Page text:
Translation and the idea of Indian Literature: Part 5
Translation has also played a major role in promoting common trends and the employment of common norms and methods in Indian literary criticism. The translations of the fundamental texts of Indian poetics by Bharata, Anandavardhana, Kuntaka, Bhamaha, Mahimabhatta and others from Sanskrit formed the earliest guidelines for the evaluation of poetry in most Indian languages. Later some Western critical texts right from Aristotle and Longinus to Sir Philip Sydney, Matthew Arnold, I.A. Richards and T. S. Eliot came to be translated, giving rise to treatises of comparative poetics as well as applications of Western theories of Mimesis, Catharsis, Semantics and Semiotics to Indian texts of poetry and drama. At least some languages also have translations of structuralist and post-structuralist texts or adaptations and interpretations of these texts (Paul de Man, Roland Barthes, Derrida, Foucault etc). Dalit poetics has been impacted greatly by Black aesthetics and Indian feminist criticism too is most often derived from Western, especially French, models. Even where full texts have not been translated, we find partial translations and quotations that illuminate contexts.
Photo Credit: Bhaswati Thakurta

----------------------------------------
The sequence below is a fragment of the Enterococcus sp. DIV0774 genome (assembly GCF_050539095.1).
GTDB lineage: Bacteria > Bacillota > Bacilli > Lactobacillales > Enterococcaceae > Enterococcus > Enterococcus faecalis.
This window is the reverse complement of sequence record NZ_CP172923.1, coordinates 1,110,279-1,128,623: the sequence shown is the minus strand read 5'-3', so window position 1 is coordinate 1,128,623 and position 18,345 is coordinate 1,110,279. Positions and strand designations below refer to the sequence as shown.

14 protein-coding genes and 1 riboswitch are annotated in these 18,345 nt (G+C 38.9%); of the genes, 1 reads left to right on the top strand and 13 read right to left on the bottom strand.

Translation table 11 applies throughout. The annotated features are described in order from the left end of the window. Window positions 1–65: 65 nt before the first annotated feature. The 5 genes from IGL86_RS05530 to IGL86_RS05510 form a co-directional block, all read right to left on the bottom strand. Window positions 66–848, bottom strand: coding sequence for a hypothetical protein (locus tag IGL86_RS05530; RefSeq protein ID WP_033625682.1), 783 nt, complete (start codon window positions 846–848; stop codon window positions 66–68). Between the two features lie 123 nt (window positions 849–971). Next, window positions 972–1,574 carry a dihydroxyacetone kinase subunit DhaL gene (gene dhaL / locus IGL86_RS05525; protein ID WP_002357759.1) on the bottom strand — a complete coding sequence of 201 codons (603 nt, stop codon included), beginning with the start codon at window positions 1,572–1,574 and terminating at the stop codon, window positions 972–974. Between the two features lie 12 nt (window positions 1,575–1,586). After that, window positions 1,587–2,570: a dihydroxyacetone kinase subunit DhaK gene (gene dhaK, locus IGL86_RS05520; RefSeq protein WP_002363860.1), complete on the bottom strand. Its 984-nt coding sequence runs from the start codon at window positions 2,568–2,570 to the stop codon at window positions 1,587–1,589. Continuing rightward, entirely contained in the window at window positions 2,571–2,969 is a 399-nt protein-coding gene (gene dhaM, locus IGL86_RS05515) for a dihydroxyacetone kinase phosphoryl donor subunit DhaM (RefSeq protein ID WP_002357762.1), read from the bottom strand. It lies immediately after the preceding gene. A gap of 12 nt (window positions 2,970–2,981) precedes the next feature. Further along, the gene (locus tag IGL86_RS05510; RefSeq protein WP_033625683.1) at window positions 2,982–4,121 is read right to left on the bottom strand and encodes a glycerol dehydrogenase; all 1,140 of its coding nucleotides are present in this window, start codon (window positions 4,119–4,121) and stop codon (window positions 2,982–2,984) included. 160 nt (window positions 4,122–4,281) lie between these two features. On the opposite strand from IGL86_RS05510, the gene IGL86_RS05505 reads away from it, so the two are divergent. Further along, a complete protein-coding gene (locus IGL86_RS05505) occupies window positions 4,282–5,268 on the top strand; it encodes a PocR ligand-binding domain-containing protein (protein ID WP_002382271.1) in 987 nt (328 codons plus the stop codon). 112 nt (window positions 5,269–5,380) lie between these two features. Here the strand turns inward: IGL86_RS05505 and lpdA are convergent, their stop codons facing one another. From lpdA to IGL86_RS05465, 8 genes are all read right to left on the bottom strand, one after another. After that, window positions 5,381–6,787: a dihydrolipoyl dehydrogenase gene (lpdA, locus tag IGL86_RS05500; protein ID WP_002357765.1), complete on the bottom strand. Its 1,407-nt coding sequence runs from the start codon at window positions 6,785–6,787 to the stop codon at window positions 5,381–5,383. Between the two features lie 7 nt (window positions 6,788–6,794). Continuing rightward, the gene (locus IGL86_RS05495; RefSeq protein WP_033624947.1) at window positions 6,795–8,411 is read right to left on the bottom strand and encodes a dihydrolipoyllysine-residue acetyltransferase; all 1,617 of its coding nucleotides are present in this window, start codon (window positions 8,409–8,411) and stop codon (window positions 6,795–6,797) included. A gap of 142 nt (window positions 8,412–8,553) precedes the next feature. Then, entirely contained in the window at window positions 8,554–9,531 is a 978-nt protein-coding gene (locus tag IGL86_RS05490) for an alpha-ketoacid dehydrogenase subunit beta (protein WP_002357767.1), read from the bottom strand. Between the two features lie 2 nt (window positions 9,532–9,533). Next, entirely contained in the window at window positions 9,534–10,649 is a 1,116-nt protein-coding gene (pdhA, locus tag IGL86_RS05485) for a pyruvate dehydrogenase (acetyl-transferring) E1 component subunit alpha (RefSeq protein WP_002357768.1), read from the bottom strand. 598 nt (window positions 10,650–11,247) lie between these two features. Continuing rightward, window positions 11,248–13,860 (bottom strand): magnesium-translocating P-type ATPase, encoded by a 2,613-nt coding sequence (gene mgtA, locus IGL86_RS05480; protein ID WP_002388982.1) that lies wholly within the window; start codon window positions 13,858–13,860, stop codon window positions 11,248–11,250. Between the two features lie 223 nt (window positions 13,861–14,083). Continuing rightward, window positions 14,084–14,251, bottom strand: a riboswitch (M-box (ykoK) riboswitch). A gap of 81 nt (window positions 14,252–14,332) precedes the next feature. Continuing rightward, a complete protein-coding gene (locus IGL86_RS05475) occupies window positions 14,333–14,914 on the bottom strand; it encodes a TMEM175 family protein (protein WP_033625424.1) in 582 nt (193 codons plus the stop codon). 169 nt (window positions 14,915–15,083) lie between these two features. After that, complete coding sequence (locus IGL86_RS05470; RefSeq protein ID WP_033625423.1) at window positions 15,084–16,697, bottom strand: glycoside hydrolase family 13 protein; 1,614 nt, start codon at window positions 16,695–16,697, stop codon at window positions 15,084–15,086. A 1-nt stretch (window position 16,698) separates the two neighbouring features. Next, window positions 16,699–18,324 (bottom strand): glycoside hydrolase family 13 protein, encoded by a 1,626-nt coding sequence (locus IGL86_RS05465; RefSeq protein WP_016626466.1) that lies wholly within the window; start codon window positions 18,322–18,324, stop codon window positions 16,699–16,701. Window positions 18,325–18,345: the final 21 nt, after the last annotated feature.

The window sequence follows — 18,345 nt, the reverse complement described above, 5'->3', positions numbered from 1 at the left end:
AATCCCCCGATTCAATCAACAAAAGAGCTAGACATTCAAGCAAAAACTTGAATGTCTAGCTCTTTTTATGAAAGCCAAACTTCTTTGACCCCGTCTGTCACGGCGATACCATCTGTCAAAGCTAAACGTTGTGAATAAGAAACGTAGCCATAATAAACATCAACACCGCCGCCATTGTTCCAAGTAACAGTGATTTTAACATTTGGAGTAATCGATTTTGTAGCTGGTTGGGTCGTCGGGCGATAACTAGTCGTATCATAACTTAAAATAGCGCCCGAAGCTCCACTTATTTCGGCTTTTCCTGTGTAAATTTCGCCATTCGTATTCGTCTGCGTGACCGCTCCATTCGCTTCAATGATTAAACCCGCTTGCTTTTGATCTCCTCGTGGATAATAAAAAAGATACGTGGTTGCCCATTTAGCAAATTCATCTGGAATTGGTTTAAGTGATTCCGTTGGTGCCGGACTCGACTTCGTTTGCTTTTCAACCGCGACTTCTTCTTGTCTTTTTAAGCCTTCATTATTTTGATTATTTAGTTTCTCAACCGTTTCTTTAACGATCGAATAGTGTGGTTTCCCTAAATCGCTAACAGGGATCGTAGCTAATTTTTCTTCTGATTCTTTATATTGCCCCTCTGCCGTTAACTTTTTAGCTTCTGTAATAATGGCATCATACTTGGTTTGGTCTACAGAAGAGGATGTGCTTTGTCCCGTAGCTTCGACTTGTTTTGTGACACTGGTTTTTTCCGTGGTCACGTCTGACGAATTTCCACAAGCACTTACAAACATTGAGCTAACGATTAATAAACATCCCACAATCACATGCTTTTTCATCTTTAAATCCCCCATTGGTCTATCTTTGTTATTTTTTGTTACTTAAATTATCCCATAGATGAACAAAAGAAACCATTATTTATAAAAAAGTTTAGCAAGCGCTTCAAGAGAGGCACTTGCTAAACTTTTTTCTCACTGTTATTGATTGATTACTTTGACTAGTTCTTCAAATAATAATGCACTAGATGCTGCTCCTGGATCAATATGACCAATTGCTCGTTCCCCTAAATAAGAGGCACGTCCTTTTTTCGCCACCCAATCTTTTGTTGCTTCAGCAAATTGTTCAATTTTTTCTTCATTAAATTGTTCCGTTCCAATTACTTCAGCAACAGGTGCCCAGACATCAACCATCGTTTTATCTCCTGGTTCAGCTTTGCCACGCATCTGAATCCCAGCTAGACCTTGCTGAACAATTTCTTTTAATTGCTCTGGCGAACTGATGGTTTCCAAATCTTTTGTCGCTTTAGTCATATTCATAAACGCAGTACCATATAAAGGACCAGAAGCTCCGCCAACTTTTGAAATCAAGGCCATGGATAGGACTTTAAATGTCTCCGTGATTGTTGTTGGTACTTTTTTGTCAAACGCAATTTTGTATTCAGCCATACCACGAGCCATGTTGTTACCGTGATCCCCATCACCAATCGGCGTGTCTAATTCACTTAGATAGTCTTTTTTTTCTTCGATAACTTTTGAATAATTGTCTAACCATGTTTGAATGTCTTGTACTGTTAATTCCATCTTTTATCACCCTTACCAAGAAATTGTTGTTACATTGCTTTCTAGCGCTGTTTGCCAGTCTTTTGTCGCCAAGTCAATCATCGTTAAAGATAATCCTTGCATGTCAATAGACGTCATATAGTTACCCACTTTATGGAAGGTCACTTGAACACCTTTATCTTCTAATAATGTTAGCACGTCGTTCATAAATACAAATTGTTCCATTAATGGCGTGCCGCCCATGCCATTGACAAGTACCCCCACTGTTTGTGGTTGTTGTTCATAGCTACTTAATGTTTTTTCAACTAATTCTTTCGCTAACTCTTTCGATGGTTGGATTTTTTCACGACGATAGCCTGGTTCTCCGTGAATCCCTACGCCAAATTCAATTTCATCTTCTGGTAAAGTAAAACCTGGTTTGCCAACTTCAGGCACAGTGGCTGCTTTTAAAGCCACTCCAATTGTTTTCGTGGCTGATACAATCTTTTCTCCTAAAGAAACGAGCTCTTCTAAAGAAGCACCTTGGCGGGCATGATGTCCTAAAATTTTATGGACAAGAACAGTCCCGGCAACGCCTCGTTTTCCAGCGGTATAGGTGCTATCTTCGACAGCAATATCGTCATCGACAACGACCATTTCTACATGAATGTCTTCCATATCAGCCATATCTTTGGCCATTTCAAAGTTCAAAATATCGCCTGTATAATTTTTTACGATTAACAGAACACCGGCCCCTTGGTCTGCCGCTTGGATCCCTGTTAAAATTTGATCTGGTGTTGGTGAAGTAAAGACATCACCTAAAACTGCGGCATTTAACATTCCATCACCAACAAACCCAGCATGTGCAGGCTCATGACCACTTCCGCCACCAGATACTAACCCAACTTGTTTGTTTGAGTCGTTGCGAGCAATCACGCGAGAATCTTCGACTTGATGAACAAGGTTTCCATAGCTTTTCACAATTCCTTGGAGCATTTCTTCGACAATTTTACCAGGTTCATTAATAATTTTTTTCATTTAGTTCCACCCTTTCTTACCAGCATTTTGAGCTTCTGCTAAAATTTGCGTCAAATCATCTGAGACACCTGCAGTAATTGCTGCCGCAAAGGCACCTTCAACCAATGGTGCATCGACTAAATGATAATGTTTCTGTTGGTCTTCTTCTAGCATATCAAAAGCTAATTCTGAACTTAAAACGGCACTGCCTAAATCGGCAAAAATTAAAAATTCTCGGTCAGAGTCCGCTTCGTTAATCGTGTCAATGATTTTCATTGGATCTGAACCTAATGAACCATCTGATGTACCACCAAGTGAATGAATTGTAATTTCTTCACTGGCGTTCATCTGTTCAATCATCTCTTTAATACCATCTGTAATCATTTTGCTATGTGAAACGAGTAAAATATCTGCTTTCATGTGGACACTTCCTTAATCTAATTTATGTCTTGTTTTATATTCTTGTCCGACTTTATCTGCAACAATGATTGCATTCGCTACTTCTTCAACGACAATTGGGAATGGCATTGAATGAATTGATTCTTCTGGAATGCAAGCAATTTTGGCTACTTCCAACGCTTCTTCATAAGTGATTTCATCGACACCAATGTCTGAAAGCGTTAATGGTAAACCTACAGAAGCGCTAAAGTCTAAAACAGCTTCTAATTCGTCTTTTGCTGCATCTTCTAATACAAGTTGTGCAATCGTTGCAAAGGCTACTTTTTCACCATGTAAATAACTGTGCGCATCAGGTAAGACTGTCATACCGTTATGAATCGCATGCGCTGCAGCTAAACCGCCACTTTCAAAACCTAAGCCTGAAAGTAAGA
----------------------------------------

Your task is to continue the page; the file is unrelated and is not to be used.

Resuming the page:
If today there is a new eagerness among writers and readers in India to know what is happening in languages other than their own, translations are chiefly responsible for that. Translations have begun to appear recently even from the tribal languages that had so far been completely neglected thanks to the initiative taken by Sahitya Akademi and the interest of scholars like Ganesh Devy. We certainly need more translations of folk and tribal lore wherein lie the solid foundations of our literatures. Translations have begun to bind our writers together and helped form an Indian community of readers as well as writers,that include even Indians living outside India eager to know the literature of their motherland. Translations have also helped the sharing of concerns among Indian writers across languages, like concerns for human rights, ecological balance, gender equality, the impact of globalization, religious and racial violence, the terrorism of the militants as well as the state etc. One cannot forget here that modern technologies of communication which have no doubt done a lot of harm have also helped meaningful social networking among readers and writers through virtual communities, blogs and social networks. Perhaps mutual translations among Indian languages are on the wane today chiefly due to a lack of competent bilingual scholars with the necessary skills and sensibility, except between some language pairs. But this has been compensated to some extent by the increase in the translations into English thanks to the pioneering efforts of the Sahitya Akademi and National Book Trust along with the new interest shown by private publishers like Oxford University Press, Penguin, Katha, Orient Longman, Macmillan, East-West, Harper-Collins, Rupa and many committed little publishing houses.